The survey Manley cites is Fraser’s 2010-11 report. The results were gathered between Oct. 19 and Dec. 3, 2010. That time frame overlapped the election for governor won by Republican Scott Walker, but  was well before discussion on mining legislation heated up.

There have also been two reports issued since then -- and those reports don’t include Wisconsin. So, Manley is picking an outdated report to make his point.

What’s more, it is a survey. The results are determined by whoever chooses to respond. It is not scientific. So, the conclusions you can draw from it are limited.

In the survey in question, Fraser sent it to 3,000 mining and exploration firms and executives, and received responses from 494, or about 16.5 percent.

All told, the responses addressed the economic and political climates for mining in 79 regions around the world. That underlines how the results are dictated by who responded, not by any effort to represent all states or countries in a proportional way. Nor does it require any particular knowledge of how one state’s regulations compare to, say, another country’s regulations.

The findings, when listed as the top 10 and bottom 10 geographic regions, were pretty grim for Wisconsin.

"The bottom 10 scorers are Indonesia, Zimbabwe, Wisconsin, Madagascar, India, Guatemala, Bolivia, DRC (Congo), Venezuela, and Honduras," the report said. "Unfortunately, except for Wisconsin these are all developing nations which most need the new jobs and increased prosperity mining that can produce."

The report included two comments about Wisconsin. In each case, the respondent is described only in vague terms.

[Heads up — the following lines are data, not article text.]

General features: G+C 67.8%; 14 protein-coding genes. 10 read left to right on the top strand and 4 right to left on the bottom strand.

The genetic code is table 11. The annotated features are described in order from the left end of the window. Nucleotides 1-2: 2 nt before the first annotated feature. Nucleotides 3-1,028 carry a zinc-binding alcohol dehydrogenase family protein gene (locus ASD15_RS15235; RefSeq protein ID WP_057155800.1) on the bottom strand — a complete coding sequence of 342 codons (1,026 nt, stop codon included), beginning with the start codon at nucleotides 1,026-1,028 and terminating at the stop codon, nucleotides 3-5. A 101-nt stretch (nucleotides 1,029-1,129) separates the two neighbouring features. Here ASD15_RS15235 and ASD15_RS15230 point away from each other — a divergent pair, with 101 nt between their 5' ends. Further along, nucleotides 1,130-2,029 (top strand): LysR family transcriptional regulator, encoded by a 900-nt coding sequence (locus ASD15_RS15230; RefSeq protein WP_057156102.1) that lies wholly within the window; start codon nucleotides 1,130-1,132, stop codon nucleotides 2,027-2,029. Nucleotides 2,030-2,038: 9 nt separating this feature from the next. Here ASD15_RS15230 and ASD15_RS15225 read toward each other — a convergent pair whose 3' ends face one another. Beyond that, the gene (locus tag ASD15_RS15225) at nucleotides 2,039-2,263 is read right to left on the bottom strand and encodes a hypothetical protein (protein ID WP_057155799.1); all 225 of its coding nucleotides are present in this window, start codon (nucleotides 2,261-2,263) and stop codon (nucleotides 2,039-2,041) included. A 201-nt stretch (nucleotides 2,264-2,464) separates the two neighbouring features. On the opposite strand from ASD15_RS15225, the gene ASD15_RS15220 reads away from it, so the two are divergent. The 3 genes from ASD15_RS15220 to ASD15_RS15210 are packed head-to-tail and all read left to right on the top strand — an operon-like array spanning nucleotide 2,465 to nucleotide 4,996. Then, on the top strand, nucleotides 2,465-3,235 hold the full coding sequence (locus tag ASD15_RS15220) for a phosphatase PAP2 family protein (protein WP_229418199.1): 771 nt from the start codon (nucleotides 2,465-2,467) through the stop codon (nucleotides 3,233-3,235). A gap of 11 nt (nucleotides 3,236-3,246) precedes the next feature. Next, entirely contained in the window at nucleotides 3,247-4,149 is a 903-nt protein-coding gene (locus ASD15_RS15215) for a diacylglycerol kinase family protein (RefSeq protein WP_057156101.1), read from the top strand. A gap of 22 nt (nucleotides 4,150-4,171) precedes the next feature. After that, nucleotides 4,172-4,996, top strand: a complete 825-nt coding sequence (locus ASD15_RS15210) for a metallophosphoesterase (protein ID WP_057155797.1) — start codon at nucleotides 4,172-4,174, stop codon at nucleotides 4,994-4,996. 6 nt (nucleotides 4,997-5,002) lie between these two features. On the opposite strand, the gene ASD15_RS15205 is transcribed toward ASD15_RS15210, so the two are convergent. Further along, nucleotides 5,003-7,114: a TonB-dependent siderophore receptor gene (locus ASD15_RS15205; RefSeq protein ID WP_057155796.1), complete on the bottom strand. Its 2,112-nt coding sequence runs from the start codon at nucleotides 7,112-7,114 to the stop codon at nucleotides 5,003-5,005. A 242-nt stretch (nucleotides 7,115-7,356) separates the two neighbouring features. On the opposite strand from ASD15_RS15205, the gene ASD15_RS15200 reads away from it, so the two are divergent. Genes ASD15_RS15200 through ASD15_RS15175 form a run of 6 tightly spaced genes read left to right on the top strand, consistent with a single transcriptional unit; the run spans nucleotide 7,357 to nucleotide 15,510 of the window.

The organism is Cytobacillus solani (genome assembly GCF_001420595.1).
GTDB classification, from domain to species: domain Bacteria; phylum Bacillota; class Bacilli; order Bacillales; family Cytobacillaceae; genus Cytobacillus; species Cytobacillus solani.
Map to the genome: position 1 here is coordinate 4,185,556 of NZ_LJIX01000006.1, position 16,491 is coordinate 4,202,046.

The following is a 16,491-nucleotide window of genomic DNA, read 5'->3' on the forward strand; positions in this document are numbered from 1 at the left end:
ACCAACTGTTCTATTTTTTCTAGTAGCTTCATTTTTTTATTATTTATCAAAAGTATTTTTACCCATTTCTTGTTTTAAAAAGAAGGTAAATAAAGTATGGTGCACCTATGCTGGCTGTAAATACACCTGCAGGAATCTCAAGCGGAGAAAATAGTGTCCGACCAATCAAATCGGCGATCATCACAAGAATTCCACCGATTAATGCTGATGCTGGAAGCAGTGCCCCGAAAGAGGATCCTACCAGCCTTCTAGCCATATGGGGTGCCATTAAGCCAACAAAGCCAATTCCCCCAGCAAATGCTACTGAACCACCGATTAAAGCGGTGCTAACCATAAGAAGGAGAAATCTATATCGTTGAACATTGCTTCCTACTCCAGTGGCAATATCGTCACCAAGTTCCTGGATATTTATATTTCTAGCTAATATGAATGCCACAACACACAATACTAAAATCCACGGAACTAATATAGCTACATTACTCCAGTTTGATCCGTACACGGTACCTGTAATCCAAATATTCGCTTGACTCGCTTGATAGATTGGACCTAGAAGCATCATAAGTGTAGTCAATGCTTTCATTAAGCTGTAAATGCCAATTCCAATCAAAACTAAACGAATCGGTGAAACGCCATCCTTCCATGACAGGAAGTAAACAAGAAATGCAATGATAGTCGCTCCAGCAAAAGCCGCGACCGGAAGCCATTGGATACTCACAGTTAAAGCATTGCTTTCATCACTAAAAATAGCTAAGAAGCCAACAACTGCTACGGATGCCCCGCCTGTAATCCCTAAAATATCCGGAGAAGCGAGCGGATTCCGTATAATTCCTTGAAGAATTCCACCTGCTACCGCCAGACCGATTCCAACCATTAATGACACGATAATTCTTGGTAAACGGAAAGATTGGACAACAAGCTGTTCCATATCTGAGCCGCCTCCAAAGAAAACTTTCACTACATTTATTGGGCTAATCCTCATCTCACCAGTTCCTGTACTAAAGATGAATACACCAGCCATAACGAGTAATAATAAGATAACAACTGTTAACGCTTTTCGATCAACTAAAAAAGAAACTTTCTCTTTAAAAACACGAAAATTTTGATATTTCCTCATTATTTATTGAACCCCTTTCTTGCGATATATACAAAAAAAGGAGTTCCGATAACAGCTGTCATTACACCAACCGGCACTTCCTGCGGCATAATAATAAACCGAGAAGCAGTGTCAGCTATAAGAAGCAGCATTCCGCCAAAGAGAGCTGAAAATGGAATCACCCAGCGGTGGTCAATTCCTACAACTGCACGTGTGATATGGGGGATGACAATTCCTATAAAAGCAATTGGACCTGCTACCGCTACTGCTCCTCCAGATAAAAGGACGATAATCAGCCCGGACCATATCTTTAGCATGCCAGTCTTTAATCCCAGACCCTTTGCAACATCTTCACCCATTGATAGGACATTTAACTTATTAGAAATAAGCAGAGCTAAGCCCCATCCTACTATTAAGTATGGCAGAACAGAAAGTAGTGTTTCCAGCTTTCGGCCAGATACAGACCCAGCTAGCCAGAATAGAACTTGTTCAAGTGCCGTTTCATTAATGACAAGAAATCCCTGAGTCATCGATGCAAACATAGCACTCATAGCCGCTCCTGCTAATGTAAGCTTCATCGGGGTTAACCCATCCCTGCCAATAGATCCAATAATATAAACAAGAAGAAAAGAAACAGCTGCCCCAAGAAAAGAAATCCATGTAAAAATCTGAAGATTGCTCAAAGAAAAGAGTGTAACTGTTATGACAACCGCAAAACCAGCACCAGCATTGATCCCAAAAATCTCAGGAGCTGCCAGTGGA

"Make everyone do without any mining products for a month or a year in Wisconsin. Outlaw all mining materials.
— Producer company with more than US $50M revenue, Senior management"
           
"Wisconsin properly evaluates the economic impact of mineral development to job growth and economic stability.
— Consulting company, Consultant"

So how did Wisconsin wind up so low on the list?

Fraser conducts its surveys anonymously, and keeps most of the raw data secret. However, there are indications that few of the responses pertained to Wisconsin. And the responses received about Wisconsin were strongly negative about the economic and policy climate for mining in the state.

Some examples:

-- One key question -- asking for a rating for regions that had the "most/least favorable policies toward mining" -- received only 13 responses about Wisconsin. That is based on a  raw number (one of the few provided) that was included in a spreadsheet accompanying the report. Wisconsin received no "most favorable" votes, and 13 "least favorable."

That compares with 116 responses for Quebec, deemed the most favorable region, and 68 for Venezuela, the least favorable.